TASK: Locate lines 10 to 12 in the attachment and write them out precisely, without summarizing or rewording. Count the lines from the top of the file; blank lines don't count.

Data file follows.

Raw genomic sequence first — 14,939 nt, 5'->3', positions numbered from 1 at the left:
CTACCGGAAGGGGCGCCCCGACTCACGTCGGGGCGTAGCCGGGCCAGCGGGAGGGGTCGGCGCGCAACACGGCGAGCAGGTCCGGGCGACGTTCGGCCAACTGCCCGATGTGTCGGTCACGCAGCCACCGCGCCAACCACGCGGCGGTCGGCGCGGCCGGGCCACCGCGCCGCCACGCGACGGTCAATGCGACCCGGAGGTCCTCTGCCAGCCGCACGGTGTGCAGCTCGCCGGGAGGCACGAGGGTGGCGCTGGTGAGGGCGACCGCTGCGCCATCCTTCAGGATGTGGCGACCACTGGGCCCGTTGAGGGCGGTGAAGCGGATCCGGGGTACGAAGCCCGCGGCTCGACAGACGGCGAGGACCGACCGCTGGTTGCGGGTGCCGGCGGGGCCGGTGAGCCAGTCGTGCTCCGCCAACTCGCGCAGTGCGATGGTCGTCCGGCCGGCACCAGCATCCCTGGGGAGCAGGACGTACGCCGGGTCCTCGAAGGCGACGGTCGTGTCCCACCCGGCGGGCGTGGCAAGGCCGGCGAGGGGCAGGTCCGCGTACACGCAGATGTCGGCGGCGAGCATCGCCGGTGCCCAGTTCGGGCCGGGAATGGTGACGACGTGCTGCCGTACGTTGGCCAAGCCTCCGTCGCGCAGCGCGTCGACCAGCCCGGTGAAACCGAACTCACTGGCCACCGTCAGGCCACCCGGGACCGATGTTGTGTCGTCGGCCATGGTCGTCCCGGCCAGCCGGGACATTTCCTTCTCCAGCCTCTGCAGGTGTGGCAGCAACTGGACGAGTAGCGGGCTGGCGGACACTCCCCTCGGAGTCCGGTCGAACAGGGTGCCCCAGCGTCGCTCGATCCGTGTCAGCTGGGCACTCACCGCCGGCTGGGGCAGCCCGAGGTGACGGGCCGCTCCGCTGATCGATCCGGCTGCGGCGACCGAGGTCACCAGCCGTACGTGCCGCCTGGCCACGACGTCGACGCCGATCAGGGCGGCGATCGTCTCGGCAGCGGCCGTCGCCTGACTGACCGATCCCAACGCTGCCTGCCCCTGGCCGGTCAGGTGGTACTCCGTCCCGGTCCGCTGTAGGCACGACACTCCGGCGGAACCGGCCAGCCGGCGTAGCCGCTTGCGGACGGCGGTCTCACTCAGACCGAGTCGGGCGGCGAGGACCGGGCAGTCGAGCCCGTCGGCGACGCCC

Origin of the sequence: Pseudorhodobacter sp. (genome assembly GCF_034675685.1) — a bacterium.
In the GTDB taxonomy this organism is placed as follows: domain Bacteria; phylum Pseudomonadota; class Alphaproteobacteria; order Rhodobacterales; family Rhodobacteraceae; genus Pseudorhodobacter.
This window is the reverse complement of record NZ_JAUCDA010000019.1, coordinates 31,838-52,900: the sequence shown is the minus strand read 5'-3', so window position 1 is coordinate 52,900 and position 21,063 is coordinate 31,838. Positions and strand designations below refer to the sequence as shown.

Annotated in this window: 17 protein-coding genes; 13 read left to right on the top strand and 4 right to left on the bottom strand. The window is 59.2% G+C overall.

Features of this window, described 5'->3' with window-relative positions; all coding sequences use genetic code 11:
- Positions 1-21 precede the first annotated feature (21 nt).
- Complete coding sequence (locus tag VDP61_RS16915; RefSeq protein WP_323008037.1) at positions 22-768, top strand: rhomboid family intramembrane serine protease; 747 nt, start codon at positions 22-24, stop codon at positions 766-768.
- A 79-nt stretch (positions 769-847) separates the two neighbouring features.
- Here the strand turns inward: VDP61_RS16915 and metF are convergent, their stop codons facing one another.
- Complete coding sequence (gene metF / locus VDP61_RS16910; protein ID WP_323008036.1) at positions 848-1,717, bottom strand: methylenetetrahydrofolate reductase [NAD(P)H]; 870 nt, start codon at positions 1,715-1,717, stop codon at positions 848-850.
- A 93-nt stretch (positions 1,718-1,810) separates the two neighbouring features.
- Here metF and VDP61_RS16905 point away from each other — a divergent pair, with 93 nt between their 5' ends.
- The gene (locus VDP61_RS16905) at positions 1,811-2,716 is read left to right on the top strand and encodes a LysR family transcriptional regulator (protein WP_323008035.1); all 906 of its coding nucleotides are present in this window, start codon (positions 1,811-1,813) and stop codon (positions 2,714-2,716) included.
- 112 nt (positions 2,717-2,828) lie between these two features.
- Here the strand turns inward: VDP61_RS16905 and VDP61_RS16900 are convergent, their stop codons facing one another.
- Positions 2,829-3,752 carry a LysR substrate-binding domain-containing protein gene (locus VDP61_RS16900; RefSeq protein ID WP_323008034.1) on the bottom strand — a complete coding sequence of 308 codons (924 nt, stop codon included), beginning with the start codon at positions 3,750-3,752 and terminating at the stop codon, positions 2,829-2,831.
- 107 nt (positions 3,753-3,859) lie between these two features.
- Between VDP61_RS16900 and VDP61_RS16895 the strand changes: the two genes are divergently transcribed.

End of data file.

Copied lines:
- A 79-nt stretch (positions 769-847) separates the two neighbouring features.
- Here the strand turns inward: VDP61_RS16915 and metF are convergent, their stop codons facing one another.
- Complete coding sequence (gene metF / locus VDP61_RS16910; protein ID WP_323008036.1) at positions 848-1,717, bottom strand: methylenetetrahydrofolate reductase [NAD(P)H]; 870 nt, start codon at positions 1,715-1,717, stop codon at positions 848-850.